George's Marvelous Medicine by ROALD DAHLGeorge's Marvelous Medicine by ROALD DAHL

George's Marvelous Medicine


Paperback | August 16, 2007

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A taste of her own medicine.

George is alone in the house with Grandma. The most horrid, grizzly old grunion of a grandma ever. She needs something stronger than her usual medicine to cure her grouchiness. A special grandma medicine, a remedy for everything. And George knows just what to put into it. Grandma's in for the surprise of her life—and so is George, when he sees the results of his mixture!
Roald Dahl (1916-1990) was born in Wales of Norwegian parents. He spent his childhood in England and, at age eighteen, went to work for the Shell Oil Company in Africa. When World War II broke out, he joined the Royal Air Force and became a fighter pilot. At the age of twenty-six he moved to Washington, D.C., and it was there he began ...
Title:George's Marvelous MedicineFormat:PaperbackProduct dimensions:112 pages, 7.75 × 5.13 × 0.3 inShipping dimensions:7.75 × 5.13 × 0.3 inPublished:August 16, 2007Publisher:Penguin Young Readers GroupLanguage:English

The following ISBNs are associated with this title:

ISBN - 10:0142410357

ISBN - 13:9780142410356


Rated 5 out of 5 by from Fab read Another great Roald Dahl read. I loved all the ingredients! Read it to my son and we both loved it!
Date published: 2018-08-02
Rated 5 out of 5 by from One of the best! Dahl's imagination is beautiful! His stories bring out the best in both children and adults!
Date published: 2018-07-28
Rated 5 out of 5 by from AWESOME!!!!! when I first got this I wasn't sure if I would like it... but it was awesome! one of my favourites by Roald Dahl!
Date published: 2018-01-26
Rated 5 out of 5 by from Great read aloud! Wonderful characters in this story! It really lends itself well to being read aloud, and adding in silly voices!
Date published: 2017-04-19
Rated 5 out of 5 by from Love One of my all time favs as a child. Super kooky and fun to read.
Date published: 2017-03-24
Rated 5 out of 5 by from Great read again and again!! Read this as a kid, a great classic to read to kids now. They loved it!! This still is my favorite childhood book. #plumreview
Date published: 2017-03-13
Rated 4 out of 5 by from One of my favourite roald dahl books I love this one because my grandmother is also a miserable old woman! When I was younger I could definitely relate to George. I love reading this to my kindergarten class and then creating our own marvelous medicines!#plumreview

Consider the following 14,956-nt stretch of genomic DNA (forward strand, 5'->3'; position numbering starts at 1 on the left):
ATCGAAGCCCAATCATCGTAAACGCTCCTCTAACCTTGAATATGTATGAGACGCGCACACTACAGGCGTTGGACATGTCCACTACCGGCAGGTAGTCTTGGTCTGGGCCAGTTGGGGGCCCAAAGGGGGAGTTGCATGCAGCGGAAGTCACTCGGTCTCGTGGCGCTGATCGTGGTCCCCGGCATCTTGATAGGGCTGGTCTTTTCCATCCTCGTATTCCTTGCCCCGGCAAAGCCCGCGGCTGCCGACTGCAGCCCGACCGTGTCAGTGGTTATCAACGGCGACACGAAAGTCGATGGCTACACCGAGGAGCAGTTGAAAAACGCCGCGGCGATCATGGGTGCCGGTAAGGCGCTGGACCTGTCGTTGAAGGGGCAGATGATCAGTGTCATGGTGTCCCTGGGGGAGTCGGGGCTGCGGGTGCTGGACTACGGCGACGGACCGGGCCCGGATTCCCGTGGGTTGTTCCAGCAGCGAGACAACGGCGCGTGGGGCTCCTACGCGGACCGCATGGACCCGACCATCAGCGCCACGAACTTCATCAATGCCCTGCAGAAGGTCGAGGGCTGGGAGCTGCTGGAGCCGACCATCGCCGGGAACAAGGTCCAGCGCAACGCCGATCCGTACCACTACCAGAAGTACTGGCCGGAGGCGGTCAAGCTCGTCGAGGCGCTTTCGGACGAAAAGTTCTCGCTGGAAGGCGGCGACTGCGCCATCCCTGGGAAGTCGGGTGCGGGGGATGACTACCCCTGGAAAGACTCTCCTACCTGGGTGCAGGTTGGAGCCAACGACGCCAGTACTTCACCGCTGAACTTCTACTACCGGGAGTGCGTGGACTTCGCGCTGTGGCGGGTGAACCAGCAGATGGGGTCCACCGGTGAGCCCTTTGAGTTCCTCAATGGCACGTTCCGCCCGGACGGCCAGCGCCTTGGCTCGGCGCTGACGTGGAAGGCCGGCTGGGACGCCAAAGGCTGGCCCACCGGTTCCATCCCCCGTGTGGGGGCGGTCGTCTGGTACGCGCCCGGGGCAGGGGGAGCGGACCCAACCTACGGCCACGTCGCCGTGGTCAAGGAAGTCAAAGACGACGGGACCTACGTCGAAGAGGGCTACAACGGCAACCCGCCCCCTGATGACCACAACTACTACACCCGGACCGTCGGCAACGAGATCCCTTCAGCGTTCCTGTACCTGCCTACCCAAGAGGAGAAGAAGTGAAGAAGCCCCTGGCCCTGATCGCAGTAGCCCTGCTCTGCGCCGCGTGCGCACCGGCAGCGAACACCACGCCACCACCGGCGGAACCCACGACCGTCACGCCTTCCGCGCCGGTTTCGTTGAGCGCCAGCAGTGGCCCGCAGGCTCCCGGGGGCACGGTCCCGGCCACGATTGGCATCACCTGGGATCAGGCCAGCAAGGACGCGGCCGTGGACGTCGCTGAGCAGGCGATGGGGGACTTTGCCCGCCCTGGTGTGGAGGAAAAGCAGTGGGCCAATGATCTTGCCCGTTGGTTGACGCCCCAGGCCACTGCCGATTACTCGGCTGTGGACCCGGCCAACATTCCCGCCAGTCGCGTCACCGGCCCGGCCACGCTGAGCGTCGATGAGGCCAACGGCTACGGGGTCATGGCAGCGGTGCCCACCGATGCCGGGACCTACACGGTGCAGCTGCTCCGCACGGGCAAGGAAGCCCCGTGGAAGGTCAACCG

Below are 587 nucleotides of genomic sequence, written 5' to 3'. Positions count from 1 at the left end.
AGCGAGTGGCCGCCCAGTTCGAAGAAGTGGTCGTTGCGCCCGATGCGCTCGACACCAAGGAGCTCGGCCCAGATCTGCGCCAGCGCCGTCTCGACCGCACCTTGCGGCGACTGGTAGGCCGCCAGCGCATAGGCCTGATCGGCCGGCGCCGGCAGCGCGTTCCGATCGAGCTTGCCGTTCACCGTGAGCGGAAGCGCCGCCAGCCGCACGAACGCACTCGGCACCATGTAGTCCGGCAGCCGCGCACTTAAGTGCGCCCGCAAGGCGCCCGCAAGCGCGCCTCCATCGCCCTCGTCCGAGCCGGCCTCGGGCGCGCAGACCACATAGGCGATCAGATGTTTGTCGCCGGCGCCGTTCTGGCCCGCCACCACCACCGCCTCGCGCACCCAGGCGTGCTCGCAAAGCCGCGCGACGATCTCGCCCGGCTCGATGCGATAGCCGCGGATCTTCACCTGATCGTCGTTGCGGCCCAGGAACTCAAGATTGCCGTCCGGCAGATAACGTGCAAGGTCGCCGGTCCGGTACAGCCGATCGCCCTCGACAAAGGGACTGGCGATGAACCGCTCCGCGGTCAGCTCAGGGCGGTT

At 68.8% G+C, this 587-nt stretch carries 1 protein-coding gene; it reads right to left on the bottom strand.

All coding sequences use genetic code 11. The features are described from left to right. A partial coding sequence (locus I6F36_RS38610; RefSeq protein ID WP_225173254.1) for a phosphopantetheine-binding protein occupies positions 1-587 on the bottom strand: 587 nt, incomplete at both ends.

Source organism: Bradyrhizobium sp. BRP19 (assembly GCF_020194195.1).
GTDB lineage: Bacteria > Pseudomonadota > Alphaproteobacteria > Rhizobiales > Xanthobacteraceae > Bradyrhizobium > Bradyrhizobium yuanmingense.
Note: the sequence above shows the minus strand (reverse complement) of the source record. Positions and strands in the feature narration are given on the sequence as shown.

Date published: 2017-02-05
Rated 5 out of 5 by from Fantastic Beware that you explain to children that they shouldn't try to make their own potions. My parents were very cross when I poured all of there toiletries and expensive fragrances into the bath tub. Brilliant book though
Date published: 2017-02-02
Rated 5 out of 5 by from George's Marvelous Medicine A very magical and funny quick read!
Date published: 2017-01-23
Rated 4 out of 5 by from WOW!! Loved it so much, 4 stars only because I felt the adventure felt a little smaller
Date published: 2017-01-22
Rated 5 out of 5 by from Gorges marvals medacine The book was graet. Th book had lots and lots of deatal and thats what i realy like about this book.
Date published: 2015-03-13
Rated 5 out of 5 by from George's marvellous medicine This is without a doubt in my mind one of the best books ever written, and most certainly one of Roald Dahls best books in the children's category. Dahl is a wonderful author with an imagination which knows no boundaries and it shines through in this masterpiece of a book.
Date published: 2013-02-19
Rated 1 out of 5 by from Recipe for Murder I generally like books that are off the wall. I like Dahl's other stuff. But this one I have to take exeption to - especially because it is geared to 7-9 year olds. Basically the story glorifies George poising his crusty old grandmother. After George empties out the medicine cabinet, cleaning products, and household products (familiar to children) and cooks them over a stove, he gives it to his grandma in place of her regular 11:00 medicine. He wants to get rid of her. At the end she "disappears" - a nice stearile way of ending her life in the story. It's George's thoughts after he realizes she's gone that I find most haunting: "George didn't say a word. He felt quite trembly. He knew something tremendous had taken place that morning. For a few brief moments he had touched with the very tips of his fingers the edge of a magic world." Wouldn't this sound intriguing enough to try on someone in your own household if you were 7-9 years old? Maybe an annoying little sibbling that you would like to see disappear for a while?
Date published: 2008-06-26
Rated 5 out of 5 by from Really Funny This is a really hilarious book. The ingredients made me laugh and so did the part when the cranky Grandma flew out of her chair after she had George's medicine. My grandma is nothing like George's grandma. That is a good thing. Every kid who likes to laugh would like this book.
Date published: 2006-03-26
Rated 5 out of 5 by from DID GEORGE MAKE A MEDICINE FOR A GREAT BOOK? hmmmm i was curious. why was his grandma so miserable? did she have a problem? well poor old george had enough! its kind of like me when people tell me to do stuff and i do it right. but then they say that i did it wrong. ronald dahl is an amazing author with descriptive writing. if you've read a book with no pictures by ronald, can't you paint yourself a picture in your head with his descriptive words! no wonder he's gotten so many rewards. but remember, theres always a moral in a story. i noticed that it was to be calm me people annoy you. dont try to get even or ther'yll be som problems. SO TRY TO BE A PEACE MAKER! =)
Date published: 2006-03-10
Rated 5 out of 5 by from OMG!!! this is one of the best book I ever read I want to read the rest of Roal Dahl's books...
Date published: 2005-10-11
Rated 5 out of 5 by from COOL!!!!!!!!!!!!!!!!!!!!!!!!!!!!!!!!!!!!!!!!!!!!!! This is a cool book to read.Its about a little boy named George.I like the part when George's grandma goes through the roof. George uses some really gross stuff to make medicine for his grandma. If you are a comedian read this book!.